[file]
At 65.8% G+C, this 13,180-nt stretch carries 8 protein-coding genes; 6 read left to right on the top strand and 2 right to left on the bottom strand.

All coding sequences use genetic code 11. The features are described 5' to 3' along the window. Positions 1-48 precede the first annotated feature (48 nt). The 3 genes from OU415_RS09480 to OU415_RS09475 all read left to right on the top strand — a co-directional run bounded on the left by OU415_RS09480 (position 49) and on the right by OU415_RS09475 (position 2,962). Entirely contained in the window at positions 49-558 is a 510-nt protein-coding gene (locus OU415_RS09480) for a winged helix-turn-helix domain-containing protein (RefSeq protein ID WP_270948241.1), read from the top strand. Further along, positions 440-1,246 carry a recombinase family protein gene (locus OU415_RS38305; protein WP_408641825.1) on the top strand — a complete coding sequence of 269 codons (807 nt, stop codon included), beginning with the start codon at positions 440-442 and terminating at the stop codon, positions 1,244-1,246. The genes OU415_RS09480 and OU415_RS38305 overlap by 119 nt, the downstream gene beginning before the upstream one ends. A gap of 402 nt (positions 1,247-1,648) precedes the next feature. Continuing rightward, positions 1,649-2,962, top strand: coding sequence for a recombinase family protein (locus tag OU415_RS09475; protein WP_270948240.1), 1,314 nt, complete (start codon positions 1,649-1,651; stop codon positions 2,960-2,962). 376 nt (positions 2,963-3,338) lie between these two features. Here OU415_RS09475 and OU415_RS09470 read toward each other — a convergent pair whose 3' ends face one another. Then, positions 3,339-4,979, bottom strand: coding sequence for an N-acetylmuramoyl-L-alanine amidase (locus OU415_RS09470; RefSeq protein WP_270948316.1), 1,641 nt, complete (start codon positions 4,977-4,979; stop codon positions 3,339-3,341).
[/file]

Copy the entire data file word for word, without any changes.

At 65.8% G+C, this 13,180-nt stretch carries 8 protein-coding genes; 6 read left to right on the top strand and 2 right to left on the bottom strand.

All coding sequences use genetic code 11. The features are described 5' to 3' along the window. Positions 1-48 precede the first annotated feature (48 nt). The 3 genes from OU415_RS09480 to OU415_RS09475 all read left to right on the top strand — a co-directional run bounded on the left by OU415_RS09480 (position 49) and on the right by OU415_RS09475 (position 2,962). Entirely contained in the window at positions 49-558 is a 510-nt protein-coding gene (locus OU415_RS09480) for a winged helix-turn-helix domain-containing protein (RefSeq protein ID WP_270948241.1), read from the top strand. Further along, positions 440-1,246 carry a recombinase family protein gene (locus OU415_RS38305; protein WP_408641825.1) on the top strand — a complete coding sequence of 269 codons (807 nt, stop codon included), beginning with the start codon at positions 440-442 and terminating at the stop codon, positions 1,244-1,246. The genes OU415_RS09480 and OU415_RS38305 overlap by 119 nt, the downstream gene beginning before the upstream one ends. A gap of 402 nt (positions 1,247-1,648) precedes the next feature. Continuing rightward, positions 1,649-2,962, top strand: coding sequence for a recombinase family protein (locus tag OU415_RS09475; protein WP_270948240.1), 1,314 nt, complete (start codon positions 1,649-1,651; stop codon positions 2,960-2,962). 376 nt (positions 2,963-3,338) lie between these two features. Here OU415_RS09475 and OU415_RS09470 read toward each other — a convergent pair whose 3' ends face one another. Then, positions 3,339-4,979, bottom strand: coding sequence for an N-acetylmuramoyl-L-alanine amidase (locus OU415_RS09470; RefSeq protein WP_270948316.1), 1,641 nt, complete (start codon positions 4,977-4,979; stop codon positions 3,339-3,341).